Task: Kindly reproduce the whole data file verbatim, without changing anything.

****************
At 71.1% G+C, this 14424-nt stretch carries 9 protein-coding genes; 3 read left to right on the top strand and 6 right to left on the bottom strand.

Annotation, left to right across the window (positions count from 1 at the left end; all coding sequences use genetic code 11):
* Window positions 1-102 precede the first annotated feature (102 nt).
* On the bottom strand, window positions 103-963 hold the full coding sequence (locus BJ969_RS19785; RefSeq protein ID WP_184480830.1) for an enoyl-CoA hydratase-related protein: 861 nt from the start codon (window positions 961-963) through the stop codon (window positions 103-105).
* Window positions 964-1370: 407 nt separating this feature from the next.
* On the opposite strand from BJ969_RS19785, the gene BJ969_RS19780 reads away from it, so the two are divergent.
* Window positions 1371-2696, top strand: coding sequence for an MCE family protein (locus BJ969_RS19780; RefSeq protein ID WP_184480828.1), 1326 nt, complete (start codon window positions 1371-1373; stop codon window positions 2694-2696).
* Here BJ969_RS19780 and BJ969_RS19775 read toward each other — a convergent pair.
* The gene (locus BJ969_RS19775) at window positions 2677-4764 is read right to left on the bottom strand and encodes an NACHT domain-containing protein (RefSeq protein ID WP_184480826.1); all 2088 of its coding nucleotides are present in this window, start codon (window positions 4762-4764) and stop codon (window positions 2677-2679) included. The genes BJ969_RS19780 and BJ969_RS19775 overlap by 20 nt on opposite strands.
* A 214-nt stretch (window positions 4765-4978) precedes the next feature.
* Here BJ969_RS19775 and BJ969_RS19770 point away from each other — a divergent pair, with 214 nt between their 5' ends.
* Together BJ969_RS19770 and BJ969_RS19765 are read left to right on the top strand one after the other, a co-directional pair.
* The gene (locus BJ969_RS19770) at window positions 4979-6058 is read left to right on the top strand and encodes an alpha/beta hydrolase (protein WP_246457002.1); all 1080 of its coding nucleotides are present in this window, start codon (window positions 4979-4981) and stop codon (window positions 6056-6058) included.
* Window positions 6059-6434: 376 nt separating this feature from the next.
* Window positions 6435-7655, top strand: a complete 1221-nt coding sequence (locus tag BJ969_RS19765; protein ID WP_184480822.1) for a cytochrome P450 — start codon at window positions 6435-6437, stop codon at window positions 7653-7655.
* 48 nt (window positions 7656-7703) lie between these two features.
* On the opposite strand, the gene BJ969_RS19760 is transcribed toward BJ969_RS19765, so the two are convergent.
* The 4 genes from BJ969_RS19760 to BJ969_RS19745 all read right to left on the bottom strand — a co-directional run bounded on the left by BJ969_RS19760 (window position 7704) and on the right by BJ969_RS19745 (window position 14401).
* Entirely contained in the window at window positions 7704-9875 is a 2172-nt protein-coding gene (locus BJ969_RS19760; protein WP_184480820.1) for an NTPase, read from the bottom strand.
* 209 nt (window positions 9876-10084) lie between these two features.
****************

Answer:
At 71.1% G+C, this 14424-nt stretch carries 9 protein-coding genes; 3 read left to right on the top strand and 6 right to left on the bottom strand.

Annotation, left to right across the window (positions count from 1 at the left end; all coding sequences use genetic code 11):
* Window positions 1-102 precede the first annotated feature (102 nt).
* On the bottom strand, window positions 103-963 hold the full coding sequence (locus BJ969_RS19785; RefSeq protein ID WP_184480830.1) for an enoyl-CoA hydratase-related protein: 861 nt from the start codon (window positions 961-963) through the stop codon (window positions 103-105).
* Window positions 964-1370: 407 nt separating this feature from the next.
* On the opposite strand from BJ969_RS19785, the gene BJ969_RS19780 reads away from it, so the two are divergent.
* Window positions 1371-2696, top strand: coding sequence for an MCE family protein (locus BJ969_RS19780; RefSeq protein ID WP_184480828.1), 1326 nt, complete (start codon window positions 1371-1373; stop codon window positions 2694-2696).
* Here BJ969_RS19780 and BJ969_RS19775 read toward each other — a convergent pair.
* The gene (locus BJ969_RS19775) at window positions 2677-4764 is read right to left on the bottom strand and encodes an NACHT domain-containing protein (RefSeq protein ID WP_184480826.1); all 2088 of its coding nucleotides are present in this window, start codon (window positions 4762-4764) and stop codon (window positions 2677-2679) included. The genes BJ969_RS19780 and BJ969_RS19775 overlap by 20 nt on opposite strands.
* A 214-nt stretch (window positions 4765-4978) precedes the next feature.
* Here BJ969_RS19775 and BJ969_RS19770 point away from each other — a divergent pair, with 214 nt between their 5' ends.
* Together BJ969_RS19770 and BJ969_RS19765 are read left to right on the top strand one after the other, a co-directional pair.
* The gene (locus BJ969_RS19770) at window positions 4979-6058 is read left to right on the top strand and encodes an alpha/beta hydrolase (protein WP_246457002.1); all 1080 of its coding nucleotides are present in this window, start codon (window positions 4979-4981) and stop codon (window positions 6056-6058) included.
* Window positions 6059-6434: 376 nt separating this feature from the next.
* Window positions 6435-7655, top strand: a complete 1221-nt coding sequence (locus tag BJ969_RS19765; protein ID WP_184480822.1) for a cytochrome P450 — start codon at window positions 6435-6437, stop codon at window positions 7653-7655.
* 48 nt (window positions 7656-7703) lie between these two features.
* On the opposite strand, the gene BJ969_RS19760 is transcribed toward BJ969_RS19765, so the two are convergent.
* The 4 genes from BJ969_RS19760 to BJ969_RS19745 all read right to left on the bottom strand — a co-directional run bounded on the left by BJ969_RS19760 (window position 7704) and on the right by BJ969_RS19745 (window position 14401).
* Entirely contained in the window at window positions 7704-9875 is a 2172-nt protein-coding gene (locus BJ969_RS19760; protein WP_184480820.1) for an NTPase, read from the bottom strand.
* 209 nt (window positions 9876-10084) lie between these two features.